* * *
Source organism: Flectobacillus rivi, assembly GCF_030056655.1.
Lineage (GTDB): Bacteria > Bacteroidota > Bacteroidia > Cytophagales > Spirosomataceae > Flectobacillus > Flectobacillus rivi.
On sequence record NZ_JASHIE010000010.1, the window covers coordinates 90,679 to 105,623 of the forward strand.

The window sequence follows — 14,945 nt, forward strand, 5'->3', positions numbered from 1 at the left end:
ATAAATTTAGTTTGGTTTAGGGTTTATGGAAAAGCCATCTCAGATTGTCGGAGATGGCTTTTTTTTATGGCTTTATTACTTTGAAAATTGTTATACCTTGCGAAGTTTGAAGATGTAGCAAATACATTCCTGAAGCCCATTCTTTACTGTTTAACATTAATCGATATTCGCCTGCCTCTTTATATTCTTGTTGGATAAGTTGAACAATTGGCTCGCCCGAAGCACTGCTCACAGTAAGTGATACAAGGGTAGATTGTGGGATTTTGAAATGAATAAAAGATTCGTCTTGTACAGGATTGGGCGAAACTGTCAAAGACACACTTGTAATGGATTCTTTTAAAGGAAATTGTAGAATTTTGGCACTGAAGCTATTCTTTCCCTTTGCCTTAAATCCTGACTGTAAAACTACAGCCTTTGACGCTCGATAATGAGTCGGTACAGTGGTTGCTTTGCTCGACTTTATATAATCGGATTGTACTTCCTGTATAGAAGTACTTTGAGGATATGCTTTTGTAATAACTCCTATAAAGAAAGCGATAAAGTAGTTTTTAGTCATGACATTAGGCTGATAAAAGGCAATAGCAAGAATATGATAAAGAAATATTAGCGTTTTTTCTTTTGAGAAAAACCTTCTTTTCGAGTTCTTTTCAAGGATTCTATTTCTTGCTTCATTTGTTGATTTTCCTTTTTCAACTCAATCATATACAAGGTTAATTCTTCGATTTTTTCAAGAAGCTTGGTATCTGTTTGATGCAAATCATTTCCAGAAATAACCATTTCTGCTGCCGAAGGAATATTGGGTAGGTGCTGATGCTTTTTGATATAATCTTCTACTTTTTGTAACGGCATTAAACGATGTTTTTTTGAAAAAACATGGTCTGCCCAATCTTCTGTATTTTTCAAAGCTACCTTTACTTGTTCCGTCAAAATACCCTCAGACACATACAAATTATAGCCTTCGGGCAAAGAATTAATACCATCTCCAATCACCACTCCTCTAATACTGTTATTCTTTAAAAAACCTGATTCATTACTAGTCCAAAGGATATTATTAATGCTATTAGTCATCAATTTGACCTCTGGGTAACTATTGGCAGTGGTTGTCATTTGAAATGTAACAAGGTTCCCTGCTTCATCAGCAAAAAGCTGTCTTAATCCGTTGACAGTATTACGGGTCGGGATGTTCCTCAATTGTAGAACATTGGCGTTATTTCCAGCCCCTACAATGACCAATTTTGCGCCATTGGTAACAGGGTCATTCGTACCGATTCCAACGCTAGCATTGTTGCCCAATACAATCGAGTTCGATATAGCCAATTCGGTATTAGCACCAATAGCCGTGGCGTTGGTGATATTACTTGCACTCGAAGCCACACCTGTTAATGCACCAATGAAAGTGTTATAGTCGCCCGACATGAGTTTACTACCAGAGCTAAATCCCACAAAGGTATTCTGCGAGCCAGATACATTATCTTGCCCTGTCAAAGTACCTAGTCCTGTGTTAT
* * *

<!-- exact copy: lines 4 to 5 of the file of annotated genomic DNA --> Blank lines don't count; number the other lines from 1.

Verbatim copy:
The window sequence follows — 14,945 nt, forward strand, 5'->3', positions numbered from 1 at the left end:
ATAAATTTAGTTTGGTTTAGGGTTTATGGAAAAGCCATCTCAGATTGTCGGAGATGGCTTTTTTTTATGGCTTTATTACTTTGAAAATTGTTATACCTTGCGAAGTTTGAAGATGTAGCAAATACATTCCTGAAGCCCATTCTTTACTGTTTAACATTAATCGATATTCGCCTGCCTCTTTATATTCTTGTTGGATAAGTTGAACAATTGGCTCGCCCGAAGCACTGCTCACAGTAAGTGATACAAGGGTAGATTGTGGGATTTTGAAATGAATAAAAGATTCGTCTTGTACAGGATTGGGCGAAACTGTCAAAGACACACTTGTAATGGATTCTTTTAAAGGAAATTGTAGAATTTTGGCACTGAAGCTATTCTTTCCCTTTGCCTTAAATCCTGACTGTAAAACTACAGCCTTTGACGCTCGATAATGAGTCGGTACAGTGGTTGCTTTGCTCGACTTTATATAATCGGATTGTACTTCCTGTATAGAAGTACTTTGAGGATATGCTTTTGTAATAACTCCTATAAAGAAAGCGATAAAGTAGTTTTTAGTCATGACATTAGGCTGATAAAAGGCAATAGCAAGAATATGATAAAGAAATATTAGCGTTTTTTCTTTTGAGAAAAACCTTCTTTTCGAGTTCTTTTCAAGGATTCTATTTCTTGCTTCATTTGTTGATTTTCCTTTTTCAACTCAATCATATACAAGGTTAATTCTTCGATTTTTTCAAGAAGCTTGGTATCTGTTTGATGCAAATCATTTCCAGAAATAACCATTTCTGCTGCCGAAGGAATATTGGGTAGGTGCTGATGCTTTTTGATATAATCTTCTACTTTTTGTAACGGCATTAAACGATGTTTTTTTGAAAAAACATGGTCTGCCCAATCTTCTGTATTTTTCAAAGCTACCTTTACTTGTTCCGTCAAAATACCCTCAGACACATACAAATTATAGCCTTCGGGCAAAGAATTAATACCATCTCCAATCACCACTCCTCTAATACTGTTATTCTTTAAAAAACCTGATTCATTACTAGTCCAAAGGATATTATTAATGCTATTAGTCATCAATTTGACCTCTGGGTAACTATTGGCAGTGGTTGTCATTTGAAATGTAACAAGGTTCCCTGCTTCATCAGCAAAAAGCTGTCTTAATCCGTTGACAGTATTACGGGTCGGGATGTTCCTCAATTGTAGAACATTGGCGTTATTTCCAGCCCCTACAATGACCAATTTTGCGCCATTGGTAACAGGGTCATTCGTACCGATTCCAACGCTAGCATTGTTGCCCAATACAATCGAGTTCGATATAGCCAATTCGGTATTAGCACCAATAGCCGTGGCGTTGGTGATATTACTTGCACTCGAAGCCACACCTGTTAATGCACCAATGAAAGTGTTATAGTCGCCCGACATGAGTTTACTACCAGAGCTAAATCCCACAAAGGTATTCTGCGAGCCAGATACATTATCTTGCCCTGTCAAAGTACCTAGTCCTGTGTTAT